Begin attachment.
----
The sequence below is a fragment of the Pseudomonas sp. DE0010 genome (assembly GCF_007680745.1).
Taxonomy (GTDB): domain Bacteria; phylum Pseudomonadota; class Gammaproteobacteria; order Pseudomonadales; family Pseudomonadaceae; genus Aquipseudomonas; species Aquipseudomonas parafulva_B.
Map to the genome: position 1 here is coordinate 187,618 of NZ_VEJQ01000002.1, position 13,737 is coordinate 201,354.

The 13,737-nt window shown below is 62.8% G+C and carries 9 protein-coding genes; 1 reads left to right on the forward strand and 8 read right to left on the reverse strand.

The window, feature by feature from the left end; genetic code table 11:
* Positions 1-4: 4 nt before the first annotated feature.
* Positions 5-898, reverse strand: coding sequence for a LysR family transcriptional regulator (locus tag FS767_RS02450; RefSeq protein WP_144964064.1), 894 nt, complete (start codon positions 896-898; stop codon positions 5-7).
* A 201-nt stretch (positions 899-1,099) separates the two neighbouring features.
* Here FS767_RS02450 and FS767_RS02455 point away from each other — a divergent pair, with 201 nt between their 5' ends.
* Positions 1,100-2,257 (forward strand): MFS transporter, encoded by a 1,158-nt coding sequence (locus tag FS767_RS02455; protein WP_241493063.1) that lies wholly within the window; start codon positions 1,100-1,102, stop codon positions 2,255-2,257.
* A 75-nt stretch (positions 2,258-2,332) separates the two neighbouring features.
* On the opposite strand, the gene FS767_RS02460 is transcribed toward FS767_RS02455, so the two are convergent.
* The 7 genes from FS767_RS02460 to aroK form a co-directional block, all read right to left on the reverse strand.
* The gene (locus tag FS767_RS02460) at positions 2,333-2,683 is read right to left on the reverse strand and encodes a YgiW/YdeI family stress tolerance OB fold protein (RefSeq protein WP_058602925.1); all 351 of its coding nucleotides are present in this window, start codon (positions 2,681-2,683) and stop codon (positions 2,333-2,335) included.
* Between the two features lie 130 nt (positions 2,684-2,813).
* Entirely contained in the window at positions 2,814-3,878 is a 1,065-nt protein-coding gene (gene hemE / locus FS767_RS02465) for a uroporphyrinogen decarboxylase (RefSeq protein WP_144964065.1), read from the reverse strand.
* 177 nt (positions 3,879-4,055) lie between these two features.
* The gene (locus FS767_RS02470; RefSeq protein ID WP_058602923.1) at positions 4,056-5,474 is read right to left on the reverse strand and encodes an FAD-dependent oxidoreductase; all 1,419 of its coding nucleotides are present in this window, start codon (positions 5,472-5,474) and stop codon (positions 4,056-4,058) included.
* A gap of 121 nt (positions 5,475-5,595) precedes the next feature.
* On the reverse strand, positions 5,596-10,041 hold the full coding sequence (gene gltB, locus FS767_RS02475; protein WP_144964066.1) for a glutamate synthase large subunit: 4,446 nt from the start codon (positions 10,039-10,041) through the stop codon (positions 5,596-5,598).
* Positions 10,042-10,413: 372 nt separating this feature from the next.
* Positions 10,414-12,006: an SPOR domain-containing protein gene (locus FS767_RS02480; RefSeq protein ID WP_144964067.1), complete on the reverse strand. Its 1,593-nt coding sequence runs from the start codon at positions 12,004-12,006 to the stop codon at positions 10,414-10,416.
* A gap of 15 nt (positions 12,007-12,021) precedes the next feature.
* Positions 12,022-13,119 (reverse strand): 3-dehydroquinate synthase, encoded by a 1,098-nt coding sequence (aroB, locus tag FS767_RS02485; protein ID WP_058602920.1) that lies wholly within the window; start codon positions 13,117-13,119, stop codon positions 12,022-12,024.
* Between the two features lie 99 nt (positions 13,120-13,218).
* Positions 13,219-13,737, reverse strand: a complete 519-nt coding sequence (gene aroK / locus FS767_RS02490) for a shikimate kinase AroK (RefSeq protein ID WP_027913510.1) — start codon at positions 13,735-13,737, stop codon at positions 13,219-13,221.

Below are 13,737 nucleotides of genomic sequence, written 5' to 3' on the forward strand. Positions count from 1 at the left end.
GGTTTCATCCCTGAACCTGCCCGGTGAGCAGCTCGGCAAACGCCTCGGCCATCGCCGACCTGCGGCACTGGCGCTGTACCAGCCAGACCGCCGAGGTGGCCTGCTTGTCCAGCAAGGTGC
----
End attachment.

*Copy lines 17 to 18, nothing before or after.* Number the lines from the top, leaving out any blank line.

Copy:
* 177 nt (positions 3,879-4,055) lie between these two features.
* The gene (locus FS767_RS02470; RefSeq protein ID WP_058602923.1) at positions 4,056-5,474 is read right to left on the reverse strand and encodes an FAD-dependent oxidoreductase; all 1,419 of its coding nucleotides are present in this window, start codon (positions 5,472-5,474) and stop codon (positions 4,056-4,058) included.